The pseudointellectual​

In this era of fake news, fake degrees and fake people, fake research, etc. how can anyone claim to be an intellectual? I don’t think any person considers themselves an intellectual, I don’t think anyone should. The meaning of ‘intellectual’ is suspicious if we have to define it we have to be really specific. I’ve been doing a bit of reading lately, the word intellectual keeps cropping up and I question myself.

According to me, a real intellectual is someone who knows when to stop. Unfortunately, this world doesn’t like being told that they don’t get it. So a real intellectual would be someone who knows how to tell them without making them feel like they’ve been outed. Every time I hear politicians speak, I feel like whatever little intellect I have is being spent trying to make sense of what they say. It’s marvellous how some people can speak without hearing themselves.

Even the officials who are in the highest positions in the CBI (Central Bureau of Investigation), the top investigating agency in India have resorted to a childish blame-game over corruption and impropriety. I will give you another case in point, the Supreme Court recently allowed the entry of women between the ages of 10 and 50 into one of the most popular temples in India, Sabrimala. This too has become an issue, the conservatives saying that this would desecrate the temple. The argument is hinged on the fact that the women who have been permitted as per the law lie in the age bracket of menstruation.

Clearly, intellect doesn’t prevail as most people would like to believe. I know this will become a great topic for academic discussion, I can visualise the research that this will generate. But that’s the whole point, nothing changes on the ground. That remains the burden of all those who are part of the elite club of intellectuals. I applaud the powerful editorials coming out in the papers as these issues spiral into a crescendo but it pains me to think only a few will read those editorials. I only read them because I was solving the Sudoku puzzle in the morning.

We go to universities being sold the idea that we’ll be agents of change, but I’m sitting behind my laptop writing when I perhaps should be at the temple fighting for my right to enter it. Even the #MeToo movement in India, I have been noticing a thread of jokes being circulated on WhatsApp, mocking the movement and its implication. That’s when I know we’re begging for change in a world that isn’t ready for it.

I know I’m a pseudointellectual, but it pains me that those in positions of power can’t even pretend to be intellectual. Perhaps we can perform slam poetry on these topics to snaps in the audience who resonate with our words, we’ll make videos demanding solidarity, we’ll put up statuses but that’s it. The reality is the darkness of those WhatsApp forwards, the reality is that I will never visit that temple, because I can’t and also because apparently, I am impure.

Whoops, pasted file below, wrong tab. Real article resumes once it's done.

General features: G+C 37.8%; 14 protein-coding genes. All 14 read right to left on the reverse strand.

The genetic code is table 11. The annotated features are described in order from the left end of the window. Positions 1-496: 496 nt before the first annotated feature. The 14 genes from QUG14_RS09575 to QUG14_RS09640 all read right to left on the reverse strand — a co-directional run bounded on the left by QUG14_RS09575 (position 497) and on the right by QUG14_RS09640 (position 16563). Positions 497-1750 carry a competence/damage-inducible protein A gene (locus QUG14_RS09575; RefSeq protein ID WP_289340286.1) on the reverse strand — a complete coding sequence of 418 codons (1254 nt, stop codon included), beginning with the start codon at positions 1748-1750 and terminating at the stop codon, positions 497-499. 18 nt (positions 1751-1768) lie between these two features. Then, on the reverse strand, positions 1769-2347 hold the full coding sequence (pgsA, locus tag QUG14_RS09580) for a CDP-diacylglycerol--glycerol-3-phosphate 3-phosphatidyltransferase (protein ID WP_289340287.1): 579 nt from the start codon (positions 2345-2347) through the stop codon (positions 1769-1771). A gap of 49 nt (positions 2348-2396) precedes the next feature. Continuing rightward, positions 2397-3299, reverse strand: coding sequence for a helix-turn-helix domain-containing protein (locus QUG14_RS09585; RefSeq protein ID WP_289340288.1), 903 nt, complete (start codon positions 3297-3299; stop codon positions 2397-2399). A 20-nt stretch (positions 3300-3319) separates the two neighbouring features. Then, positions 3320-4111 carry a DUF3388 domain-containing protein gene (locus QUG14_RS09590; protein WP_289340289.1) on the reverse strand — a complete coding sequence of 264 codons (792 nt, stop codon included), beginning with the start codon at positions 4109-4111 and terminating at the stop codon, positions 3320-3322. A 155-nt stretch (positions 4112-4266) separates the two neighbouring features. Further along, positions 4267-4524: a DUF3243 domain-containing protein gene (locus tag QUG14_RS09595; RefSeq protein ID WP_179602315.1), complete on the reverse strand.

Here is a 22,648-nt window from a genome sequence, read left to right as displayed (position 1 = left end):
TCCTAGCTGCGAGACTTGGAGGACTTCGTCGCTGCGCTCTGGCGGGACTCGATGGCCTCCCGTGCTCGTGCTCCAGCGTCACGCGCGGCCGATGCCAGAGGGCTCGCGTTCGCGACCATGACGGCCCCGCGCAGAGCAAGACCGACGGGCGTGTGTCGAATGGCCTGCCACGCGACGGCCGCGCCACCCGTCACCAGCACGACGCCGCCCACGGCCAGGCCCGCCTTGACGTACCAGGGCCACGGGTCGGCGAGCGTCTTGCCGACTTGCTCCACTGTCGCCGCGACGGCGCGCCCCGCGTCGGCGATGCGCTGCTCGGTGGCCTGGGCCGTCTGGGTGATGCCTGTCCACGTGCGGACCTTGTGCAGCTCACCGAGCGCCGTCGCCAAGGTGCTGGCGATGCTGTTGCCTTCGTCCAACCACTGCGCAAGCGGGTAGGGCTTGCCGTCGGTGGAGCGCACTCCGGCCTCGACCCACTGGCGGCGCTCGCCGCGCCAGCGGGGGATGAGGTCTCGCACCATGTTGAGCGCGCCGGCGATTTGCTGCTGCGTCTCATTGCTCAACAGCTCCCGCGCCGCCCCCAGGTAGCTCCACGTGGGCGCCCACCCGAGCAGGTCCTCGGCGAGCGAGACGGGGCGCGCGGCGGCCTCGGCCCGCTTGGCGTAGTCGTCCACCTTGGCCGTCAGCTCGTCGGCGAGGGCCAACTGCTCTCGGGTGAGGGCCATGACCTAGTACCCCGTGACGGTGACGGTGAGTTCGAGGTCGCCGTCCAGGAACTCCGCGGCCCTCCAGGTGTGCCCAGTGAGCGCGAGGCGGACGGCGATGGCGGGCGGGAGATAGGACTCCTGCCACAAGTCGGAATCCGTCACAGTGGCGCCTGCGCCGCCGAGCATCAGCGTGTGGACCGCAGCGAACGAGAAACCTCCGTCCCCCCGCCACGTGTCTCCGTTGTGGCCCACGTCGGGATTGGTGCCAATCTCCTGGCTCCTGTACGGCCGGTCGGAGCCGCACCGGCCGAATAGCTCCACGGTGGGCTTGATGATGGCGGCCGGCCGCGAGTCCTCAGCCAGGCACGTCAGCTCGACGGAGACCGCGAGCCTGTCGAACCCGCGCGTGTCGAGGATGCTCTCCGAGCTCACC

It’s remarkable that what bothers the conservatives is what is natural, the fact that women menstruate, or the fact that harassment is wrong. We can intellectualise it but at the end of the day, it comes down to this. I don’t mind the psuedointellectualism, I mind the hypocrisy.  I mind that we’re fine with things until they happen in our own backyard. I mind that those who are supposed to be investigating crimes take part in them. I mind that those who have power don’t know how to use it.

Society’s flaws keep people like me working, if everything was good and right, what would I write about? Perhaps we need to forget the word ‘intellectual’ and replace it with the word ‘people’. We’re all just people, however intelligent, however flawed, however unreliable. The minute we use the word ‘intellectual’ we’re pinning expectations on people who may not be able to live up to it. When you think of them as ‘people’ it’s easier to accept their deeds. The word ‘intellectual’ must forever remain an adjective and not an identity.

It’s a dangerous word. We have intellectual moments, thoughts and roles but we’re all people just a sum of all our qualities. The more we narrow the definition of ‘intellectual’ the more we will find that nobody qualifies for it. Let’s leave it undefined. These movements, these problems they describe us better. I am not saying we can’t be ‘intellectual’, academics are supposed to engage in ‘intellectual’ prospects but let’s leave it at that.

Even the most ‘intellectual’ people speak gibberish to their babies and dogs no matter how eloquent they may be otherwise, even they make mistakes, even they have trusted people they shouldn’t have, have been yelled at by their moms, chose horrible haircuts when they were younger, got speeding tickets, have drunk-texted their exes and have said things in the wrong place or at a wrong time. Let’s stop pinning our hopes on those who have power, that’s never really worked out for us, has it? I think we’re all just trying to get by some of us make worse choices than others and there’s nothing more in this topic left to intellectualise, I’ll leave the rest to the academics.


One thought on “The pseudointellectual​

  1. Poonacha PG says:

    Like your thoughts. Don’t know why humans cannot use just common sense of respecting and live with each other as we are than dictate what we should be and what we should not be! High time the world of humans wake up and live well than get into endless and unintelligent debates.
    I like what George Orwell says, “Some ideas are so stupid that only intellectuals believe them.” Keep writing.


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